The company is presently moving websites that follow best practices for its mobile-first indexing to utilize the mobile version of the page rather than the desktop version.
Gradual but Imminent Transition
In November 2016, Google began experimentation with mobile-first indexing. The company’s search engine indexing, crawling and ranking systems used only the desktop version of the web page’s content until then.
The search engine service provider has identified that relying exclusively on the desktop version can lead to challenges for searchers using their mobiles as desktop content varies from mobile content on occasion. At present, most searchers use mobiles.
This makes mobile-first indexing important as its goal is to use the mobile version of the webpage to ensure that the search results align with the content that the user views when they click through.
However, this transition will be gradual and Google elaborates that ranking is not a consideration currently, yet:
Increased Mobile Search Efficacy
The focus of mobile-first indexing is how content is gathered rather than how it is ranked. Mobile-first indexing does not have an advantage regarding rank over mobile content that is not gathered through this method yet or content for desktop. Furthermore, desktop content will continue to enjoy representation in the index.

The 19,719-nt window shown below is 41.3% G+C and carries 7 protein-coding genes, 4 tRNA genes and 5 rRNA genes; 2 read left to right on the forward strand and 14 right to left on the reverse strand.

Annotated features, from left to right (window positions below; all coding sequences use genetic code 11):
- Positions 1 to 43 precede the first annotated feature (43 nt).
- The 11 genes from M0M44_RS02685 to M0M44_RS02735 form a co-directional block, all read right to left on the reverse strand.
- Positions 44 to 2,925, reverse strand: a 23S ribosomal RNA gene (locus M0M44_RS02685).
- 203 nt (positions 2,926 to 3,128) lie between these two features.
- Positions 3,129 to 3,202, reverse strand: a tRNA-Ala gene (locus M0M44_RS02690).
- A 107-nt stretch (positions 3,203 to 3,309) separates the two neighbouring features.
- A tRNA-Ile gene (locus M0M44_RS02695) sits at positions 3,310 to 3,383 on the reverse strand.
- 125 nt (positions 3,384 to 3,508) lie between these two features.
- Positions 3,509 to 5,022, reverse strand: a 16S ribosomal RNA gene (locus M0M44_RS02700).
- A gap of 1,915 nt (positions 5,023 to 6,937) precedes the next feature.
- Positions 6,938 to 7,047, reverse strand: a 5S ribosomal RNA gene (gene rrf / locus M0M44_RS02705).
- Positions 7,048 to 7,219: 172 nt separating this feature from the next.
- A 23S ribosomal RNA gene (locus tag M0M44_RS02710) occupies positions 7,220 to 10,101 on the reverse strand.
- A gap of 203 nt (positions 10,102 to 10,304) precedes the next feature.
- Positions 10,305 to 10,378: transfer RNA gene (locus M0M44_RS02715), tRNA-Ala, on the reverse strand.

Notably, Google will not be implementing two search indices as proposed earlier. The “mobile-first index” is not separate from the main index which has been in existence since Google initially started crawling pages. The company is merely migrating from desktop version indexing to mobile version indexing of the content.
Site managers and develops must take note of this development.
Create Mobile-Friendly Content
The websites that Google chooses to move to its mobile-first indexing will receive notification through the Google Search Console. Site owners will experience a “significantly increased crawl rate” from the Smartphone Googlebot. Additionally, Google will begin displaying the page’s mobile version in search results and cached pages.
At the beginning of the year, Google launched an advanced version of the Search Console. Performance was a crucial factor in the update, and now the company is devoting the same attention to mobile.
The broad overview here is that Google is encouraging webmasters to create mobile-friendly content. Even though mobile-first indexing does not impact page rankings at present, Google still assesses content in its index to understand how suitable it is for mobile interfaces.
In case you have an individual mobile site, you would want to consider the following two factors:
Ensure that the mobile version of your site has poignant and relevant content just as your desktop site does.
Your site’s mobile and desktop versions should contain the same structured data markup.